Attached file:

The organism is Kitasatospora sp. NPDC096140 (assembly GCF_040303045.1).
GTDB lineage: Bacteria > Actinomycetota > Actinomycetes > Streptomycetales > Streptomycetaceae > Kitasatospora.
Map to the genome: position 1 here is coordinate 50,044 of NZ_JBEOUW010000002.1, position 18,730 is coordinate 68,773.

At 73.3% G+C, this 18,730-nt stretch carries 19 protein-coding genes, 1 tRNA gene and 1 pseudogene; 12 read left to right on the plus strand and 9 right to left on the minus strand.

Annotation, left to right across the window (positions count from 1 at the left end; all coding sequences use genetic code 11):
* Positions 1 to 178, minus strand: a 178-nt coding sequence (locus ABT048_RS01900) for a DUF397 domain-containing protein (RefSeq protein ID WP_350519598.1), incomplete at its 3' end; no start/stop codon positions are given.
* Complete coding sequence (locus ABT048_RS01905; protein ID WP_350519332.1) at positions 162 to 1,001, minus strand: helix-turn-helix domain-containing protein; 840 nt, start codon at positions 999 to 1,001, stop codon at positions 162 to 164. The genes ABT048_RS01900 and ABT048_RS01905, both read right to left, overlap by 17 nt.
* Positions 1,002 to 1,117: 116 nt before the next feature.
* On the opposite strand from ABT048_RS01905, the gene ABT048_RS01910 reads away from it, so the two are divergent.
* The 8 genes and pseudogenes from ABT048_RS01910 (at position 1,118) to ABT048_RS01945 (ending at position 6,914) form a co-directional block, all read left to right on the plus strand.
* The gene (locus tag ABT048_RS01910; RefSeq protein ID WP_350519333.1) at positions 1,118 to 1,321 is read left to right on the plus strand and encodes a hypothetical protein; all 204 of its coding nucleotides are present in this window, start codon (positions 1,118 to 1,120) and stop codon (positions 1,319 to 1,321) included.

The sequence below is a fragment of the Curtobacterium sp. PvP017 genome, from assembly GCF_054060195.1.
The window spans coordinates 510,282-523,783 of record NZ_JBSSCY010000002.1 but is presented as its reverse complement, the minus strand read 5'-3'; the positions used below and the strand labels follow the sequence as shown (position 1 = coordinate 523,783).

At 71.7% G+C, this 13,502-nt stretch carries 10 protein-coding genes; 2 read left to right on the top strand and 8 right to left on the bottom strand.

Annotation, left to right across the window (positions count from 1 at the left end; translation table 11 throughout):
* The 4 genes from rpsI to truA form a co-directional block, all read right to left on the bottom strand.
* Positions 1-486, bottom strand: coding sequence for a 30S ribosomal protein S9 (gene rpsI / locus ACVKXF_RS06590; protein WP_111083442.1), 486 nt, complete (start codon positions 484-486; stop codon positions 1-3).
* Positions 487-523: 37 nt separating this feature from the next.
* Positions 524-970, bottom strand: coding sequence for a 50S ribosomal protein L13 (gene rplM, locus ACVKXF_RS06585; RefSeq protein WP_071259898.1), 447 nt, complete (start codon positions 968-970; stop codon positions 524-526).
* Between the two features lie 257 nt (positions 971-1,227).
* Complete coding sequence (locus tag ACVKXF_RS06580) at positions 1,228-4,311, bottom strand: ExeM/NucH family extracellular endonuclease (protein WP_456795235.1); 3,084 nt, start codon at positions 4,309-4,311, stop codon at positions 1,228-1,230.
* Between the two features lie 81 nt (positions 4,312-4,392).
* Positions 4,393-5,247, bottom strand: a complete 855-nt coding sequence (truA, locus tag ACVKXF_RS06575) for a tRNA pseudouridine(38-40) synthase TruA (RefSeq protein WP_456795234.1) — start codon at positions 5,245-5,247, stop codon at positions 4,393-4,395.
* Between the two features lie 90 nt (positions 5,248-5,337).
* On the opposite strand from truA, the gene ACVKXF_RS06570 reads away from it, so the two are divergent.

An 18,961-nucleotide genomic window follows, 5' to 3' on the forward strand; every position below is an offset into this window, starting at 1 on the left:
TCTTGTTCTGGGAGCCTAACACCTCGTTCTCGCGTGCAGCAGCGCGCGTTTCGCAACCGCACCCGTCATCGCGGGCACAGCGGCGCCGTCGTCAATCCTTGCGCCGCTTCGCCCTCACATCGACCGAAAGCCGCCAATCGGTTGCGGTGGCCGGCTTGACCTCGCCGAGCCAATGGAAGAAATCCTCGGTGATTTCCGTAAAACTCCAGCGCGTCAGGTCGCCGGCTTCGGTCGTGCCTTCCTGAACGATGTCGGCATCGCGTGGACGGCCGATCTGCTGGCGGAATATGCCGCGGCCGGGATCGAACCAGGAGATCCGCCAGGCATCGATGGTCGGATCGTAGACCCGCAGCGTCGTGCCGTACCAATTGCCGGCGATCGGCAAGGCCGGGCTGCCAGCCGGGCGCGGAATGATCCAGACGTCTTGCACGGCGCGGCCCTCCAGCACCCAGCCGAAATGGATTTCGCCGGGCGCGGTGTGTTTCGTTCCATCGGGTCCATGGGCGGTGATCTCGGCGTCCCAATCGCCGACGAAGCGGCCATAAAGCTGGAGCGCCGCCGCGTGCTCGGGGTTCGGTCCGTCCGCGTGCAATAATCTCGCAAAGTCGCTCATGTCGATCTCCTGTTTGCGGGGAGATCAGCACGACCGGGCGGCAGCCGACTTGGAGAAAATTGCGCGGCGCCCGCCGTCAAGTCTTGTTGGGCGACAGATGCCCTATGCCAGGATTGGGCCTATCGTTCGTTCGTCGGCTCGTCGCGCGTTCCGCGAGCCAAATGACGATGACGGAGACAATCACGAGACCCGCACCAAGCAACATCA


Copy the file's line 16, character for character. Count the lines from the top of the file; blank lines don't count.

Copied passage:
* The 4 genes from rpsI to truA form a co-directional block, all read right to left on the bottom strand.